This article will focus on how to stop the run in rural football.
Specifically, we will look at the two Base Gap Control Defenses that we used throughout my 24 year career at Gold Beach High School.
Our base coverage is Cover 3 with a single high Safety. I realize for many of you a single high Safety would spell disaster in today’s sophisticated passing attacks.
However, if you recall part of my reasoning for staying with Cover 3 as our base coverage is the style of offenses we would be seeing in rural Oregon. While we do have and play several other coverages, we start with Cover 3.
We play an Even Front/Over Front that we call 43. Meaning 40 Front and Cover 3 behind it.
We also plan an Odd Front that we call 53. Again, meaning 50 Front with Cover 3 behind it.
We love the idea of stemming between the two Fronts and other variations. My focus for this article will be to detail these two Fronts and how we line up vs. various formations and how to stop the run.
How to Call the Strength
As you would guess it is the same regardless of Front or Coverage – we make two strength calls.
The first one a Rip or Liz call sets our front seven and the second one a Roger or Larry call sets our secondary. The Mike and Sam Backers will set the Front and all of the Front should echo the call. Our Free Safety will set the secondary and all of the secondary should echo the call.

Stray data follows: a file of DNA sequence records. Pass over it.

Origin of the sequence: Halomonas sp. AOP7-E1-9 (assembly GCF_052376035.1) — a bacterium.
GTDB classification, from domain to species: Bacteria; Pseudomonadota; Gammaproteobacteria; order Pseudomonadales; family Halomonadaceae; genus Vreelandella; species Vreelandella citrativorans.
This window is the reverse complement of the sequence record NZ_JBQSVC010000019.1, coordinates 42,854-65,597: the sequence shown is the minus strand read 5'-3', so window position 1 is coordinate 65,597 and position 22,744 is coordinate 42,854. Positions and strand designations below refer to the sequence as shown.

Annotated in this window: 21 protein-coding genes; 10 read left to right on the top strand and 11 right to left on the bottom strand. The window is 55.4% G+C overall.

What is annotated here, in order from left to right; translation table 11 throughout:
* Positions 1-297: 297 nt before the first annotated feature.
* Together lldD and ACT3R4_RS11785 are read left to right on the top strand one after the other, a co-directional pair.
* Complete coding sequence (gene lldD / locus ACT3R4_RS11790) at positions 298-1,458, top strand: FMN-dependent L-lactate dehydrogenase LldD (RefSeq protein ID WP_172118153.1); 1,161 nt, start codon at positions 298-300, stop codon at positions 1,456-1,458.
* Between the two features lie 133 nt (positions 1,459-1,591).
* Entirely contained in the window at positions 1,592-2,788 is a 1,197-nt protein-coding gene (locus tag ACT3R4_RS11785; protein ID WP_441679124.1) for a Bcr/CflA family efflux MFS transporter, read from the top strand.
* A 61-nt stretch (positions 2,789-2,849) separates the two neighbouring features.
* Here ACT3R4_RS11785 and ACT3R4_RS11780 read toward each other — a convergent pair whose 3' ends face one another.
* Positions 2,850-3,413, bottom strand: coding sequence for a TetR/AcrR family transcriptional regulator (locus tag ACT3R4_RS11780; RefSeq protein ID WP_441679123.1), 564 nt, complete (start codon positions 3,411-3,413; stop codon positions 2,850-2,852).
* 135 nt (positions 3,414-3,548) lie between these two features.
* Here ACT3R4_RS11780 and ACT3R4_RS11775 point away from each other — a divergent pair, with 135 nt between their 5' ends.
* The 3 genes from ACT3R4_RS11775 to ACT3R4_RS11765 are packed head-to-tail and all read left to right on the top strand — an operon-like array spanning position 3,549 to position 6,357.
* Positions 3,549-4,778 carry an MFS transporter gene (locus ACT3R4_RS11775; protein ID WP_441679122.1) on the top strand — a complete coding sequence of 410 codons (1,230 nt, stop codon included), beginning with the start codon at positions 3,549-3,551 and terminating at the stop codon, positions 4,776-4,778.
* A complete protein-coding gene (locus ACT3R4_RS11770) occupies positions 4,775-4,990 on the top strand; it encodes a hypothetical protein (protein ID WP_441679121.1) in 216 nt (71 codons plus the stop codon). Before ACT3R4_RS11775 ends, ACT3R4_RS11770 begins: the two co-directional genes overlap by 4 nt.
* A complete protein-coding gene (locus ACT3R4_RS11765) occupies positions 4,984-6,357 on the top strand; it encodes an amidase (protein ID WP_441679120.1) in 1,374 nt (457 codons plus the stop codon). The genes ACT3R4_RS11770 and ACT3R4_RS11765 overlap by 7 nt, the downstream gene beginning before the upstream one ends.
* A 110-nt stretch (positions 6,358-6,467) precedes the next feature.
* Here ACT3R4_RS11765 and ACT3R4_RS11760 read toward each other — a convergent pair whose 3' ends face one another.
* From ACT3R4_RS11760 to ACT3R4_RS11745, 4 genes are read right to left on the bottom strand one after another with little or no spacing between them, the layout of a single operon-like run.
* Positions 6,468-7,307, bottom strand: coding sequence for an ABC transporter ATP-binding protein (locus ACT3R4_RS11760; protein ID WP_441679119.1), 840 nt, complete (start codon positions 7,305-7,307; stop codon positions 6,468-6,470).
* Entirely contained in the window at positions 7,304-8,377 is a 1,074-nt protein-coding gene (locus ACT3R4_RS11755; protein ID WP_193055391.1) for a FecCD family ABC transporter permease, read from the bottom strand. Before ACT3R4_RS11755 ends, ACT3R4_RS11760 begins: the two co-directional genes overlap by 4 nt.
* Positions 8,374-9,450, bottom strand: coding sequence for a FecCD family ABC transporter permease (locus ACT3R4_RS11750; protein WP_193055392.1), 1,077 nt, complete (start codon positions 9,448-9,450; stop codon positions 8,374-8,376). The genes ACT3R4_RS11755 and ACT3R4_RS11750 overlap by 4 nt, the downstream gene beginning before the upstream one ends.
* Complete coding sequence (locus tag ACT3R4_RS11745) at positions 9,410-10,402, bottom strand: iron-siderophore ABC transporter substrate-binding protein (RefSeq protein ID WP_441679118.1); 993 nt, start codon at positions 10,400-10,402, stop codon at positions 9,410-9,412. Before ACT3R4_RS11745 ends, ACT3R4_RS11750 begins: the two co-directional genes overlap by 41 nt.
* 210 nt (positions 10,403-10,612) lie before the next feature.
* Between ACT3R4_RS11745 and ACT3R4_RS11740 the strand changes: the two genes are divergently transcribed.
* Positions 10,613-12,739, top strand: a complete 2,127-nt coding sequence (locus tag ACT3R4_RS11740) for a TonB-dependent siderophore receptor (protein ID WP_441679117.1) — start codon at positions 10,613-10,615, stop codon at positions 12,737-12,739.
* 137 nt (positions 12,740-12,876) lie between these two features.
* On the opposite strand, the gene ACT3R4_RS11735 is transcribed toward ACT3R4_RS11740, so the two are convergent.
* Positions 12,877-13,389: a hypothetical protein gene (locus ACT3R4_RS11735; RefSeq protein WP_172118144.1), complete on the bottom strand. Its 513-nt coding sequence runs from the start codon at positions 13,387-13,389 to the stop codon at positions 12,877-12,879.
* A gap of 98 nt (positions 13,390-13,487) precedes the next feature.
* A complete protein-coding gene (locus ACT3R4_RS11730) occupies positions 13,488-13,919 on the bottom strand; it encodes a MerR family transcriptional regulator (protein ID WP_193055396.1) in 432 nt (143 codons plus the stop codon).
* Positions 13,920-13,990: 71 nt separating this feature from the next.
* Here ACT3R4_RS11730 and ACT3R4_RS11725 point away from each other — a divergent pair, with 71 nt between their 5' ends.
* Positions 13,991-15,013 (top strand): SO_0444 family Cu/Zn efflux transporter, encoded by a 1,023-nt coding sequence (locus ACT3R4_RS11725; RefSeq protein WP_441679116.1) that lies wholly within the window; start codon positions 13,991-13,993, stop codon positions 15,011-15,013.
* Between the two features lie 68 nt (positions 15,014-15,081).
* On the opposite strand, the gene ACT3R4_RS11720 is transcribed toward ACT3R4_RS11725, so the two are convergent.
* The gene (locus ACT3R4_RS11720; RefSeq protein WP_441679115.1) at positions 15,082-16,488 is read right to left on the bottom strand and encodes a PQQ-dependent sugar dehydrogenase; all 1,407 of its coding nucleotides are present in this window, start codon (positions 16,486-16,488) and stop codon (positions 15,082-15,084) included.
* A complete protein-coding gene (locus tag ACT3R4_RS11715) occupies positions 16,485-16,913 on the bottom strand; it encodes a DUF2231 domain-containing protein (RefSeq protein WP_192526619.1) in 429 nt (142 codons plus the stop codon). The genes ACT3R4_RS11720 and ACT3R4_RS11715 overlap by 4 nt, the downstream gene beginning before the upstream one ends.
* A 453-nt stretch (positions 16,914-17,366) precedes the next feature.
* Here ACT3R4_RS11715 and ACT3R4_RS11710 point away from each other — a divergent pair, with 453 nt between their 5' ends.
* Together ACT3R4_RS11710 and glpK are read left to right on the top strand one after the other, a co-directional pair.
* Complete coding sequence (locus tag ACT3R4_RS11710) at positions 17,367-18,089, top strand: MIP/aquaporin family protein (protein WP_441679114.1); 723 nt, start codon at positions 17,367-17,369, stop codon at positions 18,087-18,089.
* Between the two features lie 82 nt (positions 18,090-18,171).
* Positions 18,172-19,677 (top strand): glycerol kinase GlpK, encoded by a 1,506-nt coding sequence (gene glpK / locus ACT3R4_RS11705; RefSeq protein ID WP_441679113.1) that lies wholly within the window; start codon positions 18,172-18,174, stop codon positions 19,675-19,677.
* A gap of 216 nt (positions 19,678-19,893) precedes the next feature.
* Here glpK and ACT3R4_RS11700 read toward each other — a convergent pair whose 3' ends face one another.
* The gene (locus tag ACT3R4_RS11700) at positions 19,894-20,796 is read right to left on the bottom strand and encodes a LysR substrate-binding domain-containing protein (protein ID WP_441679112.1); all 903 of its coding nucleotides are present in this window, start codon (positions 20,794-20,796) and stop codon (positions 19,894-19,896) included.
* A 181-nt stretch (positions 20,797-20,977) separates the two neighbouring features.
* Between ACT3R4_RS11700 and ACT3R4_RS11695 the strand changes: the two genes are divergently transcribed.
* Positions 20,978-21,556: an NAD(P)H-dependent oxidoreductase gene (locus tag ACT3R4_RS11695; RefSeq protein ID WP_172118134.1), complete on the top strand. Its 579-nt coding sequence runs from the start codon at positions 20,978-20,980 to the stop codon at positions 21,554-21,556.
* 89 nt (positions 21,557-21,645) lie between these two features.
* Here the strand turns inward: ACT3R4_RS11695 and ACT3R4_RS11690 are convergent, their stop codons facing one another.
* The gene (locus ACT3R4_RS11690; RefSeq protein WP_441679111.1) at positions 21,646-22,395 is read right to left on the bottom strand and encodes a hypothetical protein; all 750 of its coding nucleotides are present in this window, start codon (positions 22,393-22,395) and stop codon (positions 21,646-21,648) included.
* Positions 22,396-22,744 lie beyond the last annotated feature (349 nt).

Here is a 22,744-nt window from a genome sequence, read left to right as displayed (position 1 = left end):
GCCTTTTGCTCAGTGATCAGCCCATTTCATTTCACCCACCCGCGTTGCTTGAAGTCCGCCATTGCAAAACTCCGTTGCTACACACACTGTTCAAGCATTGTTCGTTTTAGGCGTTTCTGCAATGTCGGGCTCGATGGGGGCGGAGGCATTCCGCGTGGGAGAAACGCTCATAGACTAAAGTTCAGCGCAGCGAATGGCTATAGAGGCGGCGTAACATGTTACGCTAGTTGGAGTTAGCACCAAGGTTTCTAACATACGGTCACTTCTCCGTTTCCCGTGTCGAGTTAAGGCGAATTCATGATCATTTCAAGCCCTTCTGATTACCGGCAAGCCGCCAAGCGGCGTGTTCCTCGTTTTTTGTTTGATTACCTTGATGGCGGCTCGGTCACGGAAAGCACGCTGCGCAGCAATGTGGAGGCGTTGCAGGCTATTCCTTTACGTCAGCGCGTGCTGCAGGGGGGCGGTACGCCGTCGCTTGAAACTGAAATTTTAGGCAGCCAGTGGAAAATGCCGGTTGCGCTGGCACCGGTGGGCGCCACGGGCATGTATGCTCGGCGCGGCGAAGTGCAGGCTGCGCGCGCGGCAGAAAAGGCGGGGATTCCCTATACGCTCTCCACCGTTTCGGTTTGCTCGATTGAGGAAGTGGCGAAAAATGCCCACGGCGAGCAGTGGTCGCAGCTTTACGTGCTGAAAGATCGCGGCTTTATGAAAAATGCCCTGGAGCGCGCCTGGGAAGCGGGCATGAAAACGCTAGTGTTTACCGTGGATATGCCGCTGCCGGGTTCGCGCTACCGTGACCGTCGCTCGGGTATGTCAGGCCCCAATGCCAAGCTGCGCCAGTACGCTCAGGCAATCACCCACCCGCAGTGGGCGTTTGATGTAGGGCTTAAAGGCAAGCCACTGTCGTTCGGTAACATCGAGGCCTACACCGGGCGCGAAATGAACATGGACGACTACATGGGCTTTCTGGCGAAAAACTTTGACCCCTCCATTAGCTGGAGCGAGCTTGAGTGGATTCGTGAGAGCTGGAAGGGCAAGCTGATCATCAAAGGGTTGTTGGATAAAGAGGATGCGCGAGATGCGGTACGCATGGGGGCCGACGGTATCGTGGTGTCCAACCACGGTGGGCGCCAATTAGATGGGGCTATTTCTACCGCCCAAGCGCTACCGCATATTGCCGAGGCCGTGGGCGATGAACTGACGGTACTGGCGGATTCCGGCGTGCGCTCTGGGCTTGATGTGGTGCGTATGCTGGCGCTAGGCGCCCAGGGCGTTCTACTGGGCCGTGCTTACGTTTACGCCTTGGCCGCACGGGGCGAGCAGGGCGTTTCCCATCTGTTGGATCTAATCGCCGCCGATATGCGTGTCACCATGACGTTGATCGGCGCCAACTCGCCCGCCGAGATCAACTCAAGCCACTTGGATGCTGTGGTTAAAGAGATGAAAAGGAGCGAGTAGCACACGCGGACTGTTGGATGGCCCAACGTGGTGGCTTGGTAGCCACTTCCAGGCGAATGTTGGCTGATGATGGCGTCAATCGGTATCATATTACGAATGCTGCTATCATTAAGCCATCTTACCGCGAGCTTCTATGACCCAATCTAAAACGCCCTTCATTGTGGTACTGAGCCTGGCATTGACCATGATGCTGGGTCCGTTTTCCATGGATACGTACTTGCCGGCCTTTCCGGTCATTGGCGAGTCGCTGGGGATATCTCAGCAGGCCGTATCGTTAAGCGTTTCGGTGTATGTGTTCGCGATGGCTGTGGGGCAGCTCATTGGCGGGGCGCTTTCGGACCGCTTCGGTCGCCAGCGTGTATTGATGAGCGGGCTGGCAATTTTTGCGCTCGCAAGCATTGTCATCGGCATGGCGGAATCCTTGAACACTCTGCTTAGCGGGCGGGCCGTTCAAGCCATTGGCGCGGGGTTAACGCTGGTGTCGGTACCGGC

Front Strength Set Rules
Set strength to TE/Y, if 2 TE set, set to wide side TE/Y or if in the middle of the field a Liz call because most offenses are right handed;
No TE/Y we will set it to the two receiver side. If a balanced 2×2 set rule we will use same logic as with 2 TE/Y. Set strength to wide side or if in middle to defense’s left or Liz;
Trips with no TE/Y we set the strength away from Trips. This allows us to shift our linebackers and coverage towards the Trips.
*In rural football Trips are still primarily used to get you to take people out of the box so they can run at fewer in the box.
When in doubt, set strength to field or Liz. DO NOT BURN A TIME OUT!
Secondary Strength Set Rules:
It’s simple: set secondary to the side with the most receivers.
Additional Alignment Rules:
If #1 Receiver is outside #’s move to inside alignment. In today’s game I’m toying with inside all the time.
The Whip or Weak OLB Alignment Rules in 40:
- If on the same side as Panther/SS and only two receivers move to on LOS and rush – unless scouting report overrides the rule.
- If Trips to your side – play coverage.
- If aligned on TE/Y move up to LOS and use TE/Y to collapse C Gap.
Most of you have seen these defenses in your careers and understand the idea of Gap Control Fronts.
You are probably thinking “Is Coach Swift going to share anything new to help me because both these Fronts are great but certainly nothing new?”
Well, hopefully some of the following specific teaching points and cues we use will help you find something of value in this article.
Let’s now dive into some of these nuances and details.
You’ll notice we have strong side and weak side defensive linemen.
In my career at Gold Beach we have played a left and right side more often then we have a strong side and weak side.
When we can and feel it will help us, we flip flop our defensive line. I believe in my 24 years as head coach at Gold Beach we have flip flopped for three reasons.